Benrido, Overseas Division Director
Taka Kawachi has extensive international experience, having graduated from the Academy of Art University of San Francisco, to then working in New York City as a book editor and curator for 15 years. Returning to Japan in 2011, and Kawachi published his first book Art no Iriguchi (Entrance to the Arts, on American Art) followed by his second publication on European Art released in 2016. His publications illustrate his experiences of art and photography and offers readers an opportunity to engage with the history and subjects of both regions from his unique point of view. He is currenlty the Director of the Overseas Division of Kyoto’s Benrido, working to disseminate the classic and rare photographic process of Collotype.
“There is never a question of what to paint, but only how to paint it.”
Robert Ryman is an artist who has been creating works based around the color white for about sixty years since the mid-1950s. An exhibition of eleven works that Ryman, who built himself a reputation as a unique figure in American contemporary art of the postwar era, made between 1961 and 2003 (and each of which is of such high quality that it wouldn’t look out of place in any museum collection) is currently showing at Fergus McCaffrey Tokyo, a new gallery that opened this March.
Robert Ryman was born in 1930 in Memphis, Tennessee. When he moved to New York at the age of 22, his motivation was not to become a painter, but to become a jazz musician. A day job as a security guard at the Museum of Modern Art gave him the opportunity to encounter the most cutting-edge abstract paintings of the day, by the likes of Mark Rothko, Barnett Newman or Willem de Kooning. In addition to that, he made friends with Sol LeWitt and Dan Flavin, two fellow same positions at the museum, who both went on to become key players in the realm of minimalist art. Regardless of his non-existent experience with painting, Ryman gave up his dream of becoming a musician, and in 1955, began to create works in his own unique style – limited to the attributes “white” and “square” – that he continued to pursue up to this day.
I seem to remember seeing a photo in an American art magazine quite some time ago, which showed photographs and postcards of Ryman’s works methodically lined up in chronological order in his studio. I suppose looking at these on a daily basis helped him avoid repeating the same thing, and at once get inspiration and ideas for his next work. But also the fact that he had been studying the displays at MoMA for several years before commencing work on his first own painting is certainly an outstanding feature in Ryman’s career. That’s because for him, the main theme of art is not “what to paint,” but his focus has been on the question “how to paint it,” so his observations of his own and other people’s works must have had a profound effect on his activities.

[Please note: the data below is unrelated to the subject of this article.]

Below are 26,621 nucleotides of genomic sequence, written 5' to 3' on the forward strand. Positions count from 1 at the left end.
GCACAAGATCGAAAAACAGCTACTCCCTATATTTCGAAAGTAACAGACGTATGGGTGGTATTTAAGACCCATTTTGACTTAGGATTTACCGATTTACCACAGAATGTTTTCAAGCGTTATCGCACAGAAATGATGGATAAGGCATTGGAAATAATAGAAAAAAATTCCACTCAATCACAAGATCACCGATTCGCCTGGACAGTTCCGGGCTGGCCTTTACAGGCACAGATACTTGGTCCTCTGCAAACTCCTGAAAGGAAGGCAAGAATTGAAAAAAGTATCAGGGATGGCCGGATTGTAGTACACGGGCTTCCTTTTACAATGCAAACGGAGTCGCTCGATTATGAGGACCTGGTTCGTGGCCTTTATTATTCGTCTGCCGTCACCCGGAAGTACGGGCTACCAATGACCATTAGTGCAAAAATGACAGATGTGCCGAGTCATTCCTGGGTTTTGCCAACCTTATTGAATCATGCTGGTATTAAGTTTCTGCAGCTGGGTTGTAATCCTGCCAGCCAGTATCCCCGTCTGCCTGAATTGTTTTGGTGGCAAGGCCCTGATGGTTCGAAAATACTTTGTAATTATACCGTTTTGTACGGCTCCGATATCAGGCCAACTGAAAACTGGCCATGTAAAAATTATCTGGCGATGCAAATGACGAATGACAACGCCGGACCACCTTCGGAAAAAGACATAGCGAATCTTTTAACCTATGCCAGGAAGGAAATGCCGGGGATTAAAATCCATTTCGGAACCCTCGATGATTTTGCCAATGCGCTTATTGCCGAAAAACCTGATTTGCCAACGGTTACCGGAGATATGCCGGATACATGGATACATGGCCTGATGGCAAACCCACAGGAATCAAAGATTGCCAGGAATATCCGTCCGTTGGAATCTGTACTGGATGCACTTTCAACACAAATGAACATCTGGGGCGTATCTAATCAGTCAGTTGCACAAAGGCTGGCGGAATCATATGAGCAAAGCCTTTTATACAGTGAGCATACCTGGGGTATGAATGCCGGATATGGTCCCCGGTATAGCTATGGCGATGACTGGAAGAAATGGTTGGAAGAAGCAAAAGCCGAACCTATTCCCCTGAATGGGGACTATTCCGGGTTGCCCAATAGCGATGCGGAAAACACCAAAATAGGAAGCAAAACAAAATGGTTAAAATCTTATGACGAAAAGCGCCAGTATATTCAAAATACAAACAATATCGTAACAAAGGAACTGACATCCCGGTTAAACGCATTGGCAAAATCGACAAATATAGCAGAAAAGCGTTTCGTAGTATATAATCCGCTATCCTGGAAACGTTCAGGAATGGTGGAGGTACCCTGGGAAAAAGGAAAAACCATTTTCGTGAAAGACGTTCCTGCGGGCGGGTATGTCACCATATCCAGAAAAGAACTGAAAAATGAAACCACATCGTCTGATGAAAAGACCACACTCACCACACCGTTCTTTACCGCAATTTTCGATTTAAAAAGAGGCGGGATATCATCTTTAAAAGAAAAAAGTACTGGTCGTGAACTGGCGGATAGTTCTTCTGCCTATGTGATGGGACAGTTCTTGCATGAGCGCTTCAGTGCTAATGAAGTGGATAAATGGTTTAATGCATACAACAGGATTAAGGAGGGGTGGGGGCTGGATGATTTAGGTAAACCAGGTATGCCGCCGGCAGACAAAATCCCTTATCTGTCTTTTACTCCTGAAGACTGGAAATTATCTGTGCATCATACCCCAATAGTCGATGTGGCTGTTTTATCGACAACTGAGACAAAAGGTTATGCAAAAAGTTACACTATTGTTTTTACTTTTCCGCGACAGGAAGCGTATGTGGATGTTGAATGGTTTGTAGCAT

Back when Ryman was still relatively unknown, he was reportedly told that his art was “his art is about nothing and that his white-on-white works are nihilistic.” Needless to say, this deprecating comment about using white paint and painting no images was far off the mark. The limitation of color and shape must have been something that rather gave Ryman more creative freedom from the beginning. The creative act itself, with variations of such elements as traces of paint, the way it is applied, and materials used, along with the emphasis on material aspects, is what ultimately shaped a form of art that is absolutely unique to Robert Ryman.
Stamp 2002 Oil on canvas 35.6 x 35.6 x 3.8 cm
Private Collection, New York © The Artist; Courtesy of Fergus McCaffrey, Tokyo
The works on display this time, such as ”Untitled, 1969,” painted with acrylic paint onto polyester; ”Stamp, 2002,” which is reminiscent of Yayoi Kusama’s white infinity nets painting; and ”Concert 1, 1986,” the largest item at this exhibition; and ”Untitled, 1980/2003,” where the clasps that hold the painting to the steel plate are part of the work, are results of various experimentation with thick or layered application of paint, all revolving around the central theme of white color. In the end, when comparing the various materials, application methods and exhibition styles, there is not a single piece that is purely white, whereas parts that are intentionally left unpainted so that the materials underneath – canvas, cardboard or linen – are visible through the gaps are additional elements that demonstrate Ryman’s awareness of processes and materials.
One aspect that I personally consider as possibly the most elemental regarding Ryman’s works is the amount of color in the space they are exhibited in. Considering the fact that these are white items displayed on white walls, the impression they give is completely different depending on the conditions of artificial and/or natural light. To everyone who has the time, I recommend going to see the exhibition on a sunny day, on a cloudy day, early in the morning and late in the afternoon, to take a look at the works under different lighting conditions. The gallery, established by Bill Katz, a famous American designer in collaboration with an architectural office in Tokyo and a Kyoto-based craftsman, is a space illuminated by soft light through Japanese paper screens that makes an exquisite stage for Ryman’s works, in which you will find yourself invited to a session of ”meditating by watching.”
An exhibition of works by the American contemporary artist Robert Ryman is currently open at Fergus McCaffrey Tokyo. To give a concise overview of his creative work spanning several decades, Ryman shows eleven paintings made between 1961 and 2003, from March 24 until May 19.
Translated by Andreas Stuhlmann
March 24 - June 2 , 2018
Fergus McCaffrey Tokyo
Benrido, Overseas Division Director